I’ve posted before about ads aimed at horse owners that are not what you’d call…examples of best practice. But here’s an ad and a brand redesign and repositioning that seem to have bypassed the ‘sense check’ stage of the development process.
So this range of feed supplements (powders that you chuck in the horse’s breakfast or tea time bucket of feed) cover off the most popular supplement categories – multivitamin, healthy hoof, respiratory aid, calmer, electrolytes, healthy digestion and joint mobility. But I had to go on the Day, Son & Hewitt website to know that as product names like Foundation and Platform aren’t much help in identifying which-does-what.
To put this in context, the competitor set here mainly goes for a ‘does what it says on the tin’ approach, including Kof-Eze, Pro Feet, Joint Flex and Mobility, as well as the less obvious (but market leading, media investing and with very high recall) Magic (calmer) and Pink Powder (digestion).
If I was to stand staring at the supplements shelf in a tack or feed shop there’s not much on the Day, Son & Hewitt packaging to tell me immediately if it will do the job. I can’t deny that it’s a gorgeous retro design (heavily inspired by this from their archive I suspect) that will provide standout in a utilitarian category, but it just isn’t fit for purpose when it comes to aiding decision making at shelf.
Then there’s the tin. Individual sachets are really handy for portion control and keeping the contents fresh so a big tick there, but providing a tin with just 30 sachets in is overkill. Horse owners (who despite spending the equivalent of a 2nd mortgage on their equines are a savvy lot) will quickly calculate that after a year of use they’d end up with twelve empty tins and then remember that the most effective joint mobility product on the market also comes in sachets, but packed in a cardboard box for over 30% less dosh per dose. If DS&H was my client, I’d have recommended that they went for cardboard and the tins were used as a promotional tool for an enhanced free-gift-with-purchase offer at launch or on their trade stand at big horsey events.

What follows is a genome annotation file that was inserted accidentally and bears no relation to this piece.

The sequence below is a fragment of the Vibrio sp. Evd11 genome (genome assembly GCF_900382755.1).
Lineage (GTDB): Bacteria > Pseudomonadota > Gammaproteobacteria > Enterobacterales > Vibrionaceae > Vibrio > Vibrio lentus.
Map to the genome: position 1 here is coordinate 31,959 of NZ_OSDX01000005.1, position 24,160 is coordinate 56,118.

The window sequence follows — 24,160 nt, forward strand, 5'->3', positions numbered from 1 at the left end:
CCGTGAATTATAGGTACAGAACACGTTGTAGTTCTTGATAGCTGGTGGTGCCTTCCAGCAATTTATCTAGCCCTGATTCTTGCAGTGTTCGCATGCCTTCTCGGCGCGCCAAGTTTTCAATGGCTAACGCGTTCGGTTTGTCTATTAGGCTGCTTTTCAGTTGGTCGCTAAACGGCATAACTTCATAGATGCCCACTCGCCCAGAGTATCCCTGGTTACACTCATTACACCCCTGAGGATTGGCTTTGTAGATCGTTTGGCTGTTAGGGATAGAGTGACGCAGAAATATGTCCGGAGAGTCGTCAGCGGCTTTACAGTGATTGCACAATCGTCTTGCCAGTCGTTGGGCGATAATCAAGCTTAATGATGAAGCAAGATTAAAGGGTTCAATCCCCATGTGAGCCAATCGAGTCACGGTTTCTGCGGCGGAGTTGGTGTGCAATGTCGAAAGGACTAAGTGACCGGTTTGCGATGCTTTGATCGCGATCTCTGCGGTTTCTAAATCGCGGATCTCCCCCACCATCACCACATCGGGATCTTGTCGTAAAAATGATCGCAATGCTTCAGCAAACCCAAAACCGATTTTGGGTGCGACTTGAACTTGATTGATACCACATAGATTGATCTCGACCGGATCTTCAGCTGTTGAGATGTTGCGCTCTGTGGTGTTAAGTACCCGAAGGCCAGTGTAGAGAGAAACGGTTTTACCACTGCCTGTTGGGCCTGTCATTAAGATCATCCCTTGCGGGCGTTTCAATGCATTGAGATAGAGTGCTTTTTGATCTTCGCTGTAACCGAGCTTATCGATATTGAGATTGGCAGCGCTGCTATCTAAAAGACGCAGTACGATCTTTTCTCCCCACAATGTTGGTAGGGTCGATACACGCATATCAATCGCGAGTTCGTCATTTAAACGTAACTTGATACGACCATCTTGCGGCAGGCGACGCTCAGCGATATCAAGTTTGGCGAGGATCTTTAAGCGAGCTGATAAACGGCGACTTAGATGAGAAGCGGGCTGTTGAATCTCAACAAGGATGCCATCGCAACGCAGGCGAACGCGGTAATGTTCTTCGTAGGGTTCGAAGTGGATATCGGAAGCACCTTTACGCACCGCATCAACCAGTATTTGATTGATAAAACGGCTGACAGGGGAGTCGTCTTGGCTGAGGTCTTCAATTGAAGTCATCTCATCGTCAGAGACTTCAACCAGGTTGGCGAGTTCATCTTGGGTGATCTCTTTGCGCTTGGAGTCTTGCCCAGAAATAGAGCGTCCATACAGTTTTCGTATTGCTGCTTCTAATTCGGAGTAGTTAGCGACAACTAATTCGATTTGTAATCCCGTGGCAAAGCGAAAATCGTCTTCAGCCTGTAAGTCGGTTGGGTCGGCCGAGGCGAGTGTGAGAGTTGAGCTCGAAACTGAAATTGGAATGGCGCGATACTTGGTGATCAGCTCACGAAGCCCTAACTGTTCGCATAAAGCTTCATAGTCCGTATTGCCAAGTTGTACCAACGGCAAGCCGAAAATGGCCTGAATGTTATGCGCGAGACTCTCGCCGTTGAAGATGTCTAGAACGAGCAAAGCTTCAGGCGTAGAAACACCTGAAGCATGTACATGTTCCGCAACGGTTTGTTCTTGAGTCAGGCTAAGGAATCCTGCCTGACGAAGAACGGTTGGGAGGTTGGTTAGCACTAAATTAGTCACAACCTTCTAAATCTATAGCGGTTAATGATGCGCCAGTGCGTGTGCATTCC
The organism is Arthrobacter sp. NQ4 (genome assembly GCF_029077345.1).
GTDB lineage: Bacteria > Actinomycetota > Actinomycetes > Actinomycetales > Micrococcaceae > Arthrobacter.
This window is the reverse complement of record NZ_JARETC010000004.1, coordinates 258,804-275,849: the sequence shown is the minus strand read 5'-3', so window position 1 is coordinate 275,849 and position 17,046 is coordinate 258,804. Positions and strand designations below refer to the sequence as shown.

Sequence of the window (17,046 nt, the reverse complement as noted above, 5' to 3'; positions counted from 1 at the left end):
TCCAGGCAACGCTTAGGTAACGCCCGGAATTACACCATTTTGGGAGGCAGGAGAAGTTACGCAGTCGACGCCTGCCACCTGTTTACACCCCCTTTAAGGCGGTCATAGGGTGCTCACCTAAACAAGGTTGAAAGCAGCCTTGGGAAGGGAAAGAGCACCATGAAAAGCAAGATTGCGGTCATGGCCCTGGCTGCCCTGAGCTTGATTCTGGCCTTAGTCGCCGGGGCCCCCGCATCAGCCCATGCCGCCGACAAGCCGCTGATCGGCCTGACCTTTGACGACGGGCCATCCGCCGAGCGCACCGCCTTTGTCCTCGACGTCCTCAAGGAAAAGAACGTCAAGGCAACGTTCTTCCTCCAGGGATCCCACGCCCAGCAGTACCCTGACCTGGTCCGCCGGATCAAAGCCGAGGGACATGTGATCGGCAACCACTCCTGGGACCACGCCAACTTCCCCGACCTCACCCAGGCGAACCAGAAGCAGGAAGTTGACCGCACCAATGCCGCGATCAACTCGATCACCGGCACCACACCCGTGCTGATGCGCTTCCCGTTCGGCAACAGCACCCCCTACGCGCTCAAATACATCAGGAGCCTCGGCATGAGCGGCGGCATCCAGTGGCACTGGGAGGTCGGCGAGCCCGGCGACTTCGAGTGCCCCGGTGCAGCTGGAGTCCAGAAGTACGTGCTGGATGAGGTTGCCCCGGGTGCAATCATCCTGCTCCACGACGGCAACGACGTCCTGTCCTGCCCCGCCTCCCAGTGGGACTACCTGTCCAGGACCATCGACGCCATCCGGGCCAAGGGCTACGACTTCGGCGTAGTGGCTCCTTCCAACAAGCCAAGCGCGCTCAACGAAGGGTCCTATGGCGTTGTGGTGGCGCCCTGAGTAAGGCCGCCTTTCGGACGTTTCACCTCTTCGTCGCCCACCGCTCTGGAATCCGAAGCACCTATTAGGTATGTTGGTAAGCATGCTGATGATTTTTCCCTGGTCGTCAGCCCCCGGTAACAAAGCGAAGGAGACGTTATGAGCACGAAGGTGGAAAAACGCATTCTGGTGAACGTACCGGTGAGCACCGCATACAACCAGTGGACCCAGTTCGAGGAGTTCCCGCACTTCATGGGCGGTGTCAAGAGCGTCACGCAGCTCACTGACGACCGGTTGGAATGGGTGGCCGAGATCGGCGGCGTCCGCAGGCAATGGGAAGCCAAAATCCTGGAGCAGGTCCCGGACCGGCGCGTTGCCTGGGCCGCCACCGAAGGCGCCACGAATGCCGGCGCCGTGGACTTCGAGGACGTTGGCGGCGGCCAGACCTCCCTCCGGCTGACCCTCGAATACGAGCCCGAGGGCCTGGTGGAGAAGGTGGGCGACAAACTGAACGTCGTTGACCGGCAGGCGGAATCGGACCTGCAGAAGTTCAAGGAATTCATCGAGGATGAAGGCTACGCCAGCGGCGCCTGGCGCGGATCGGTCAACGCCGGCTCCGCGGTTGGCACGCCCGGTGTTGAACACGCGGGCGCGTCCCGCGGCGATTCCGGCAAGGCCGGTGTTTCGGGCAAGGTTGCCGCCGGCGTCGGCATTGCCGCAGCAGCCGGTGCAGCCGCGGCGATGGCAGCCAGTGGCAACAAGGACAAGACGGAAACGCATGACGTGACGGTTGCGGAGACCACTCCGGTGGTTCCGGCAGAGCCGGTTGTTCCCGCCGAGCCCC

And finally – the full page ad itself. Apart from failing to explain what the range of supplements does (or focusing on the benefits of just one), it opts for two supplement case studies, plus a third where a stallion is getting three different supplements from the range a day (or over £100 a month worth) as an example of efficacy. As core target audience, I’m not getting a clear reason why I should switch to or start buying this. On top of this, the layout is hard to navigate, inconsistent and even the call to action is clunky.
It’s a shame, as DS&H have clearly spent quite a bit of money here. And in contrast their website is not bad at all. But in this instance, it’s a case of poor naming, poor packaging, poor design and poorly executed advertising. Either they are in need of a new marketing director, a new agency, or both.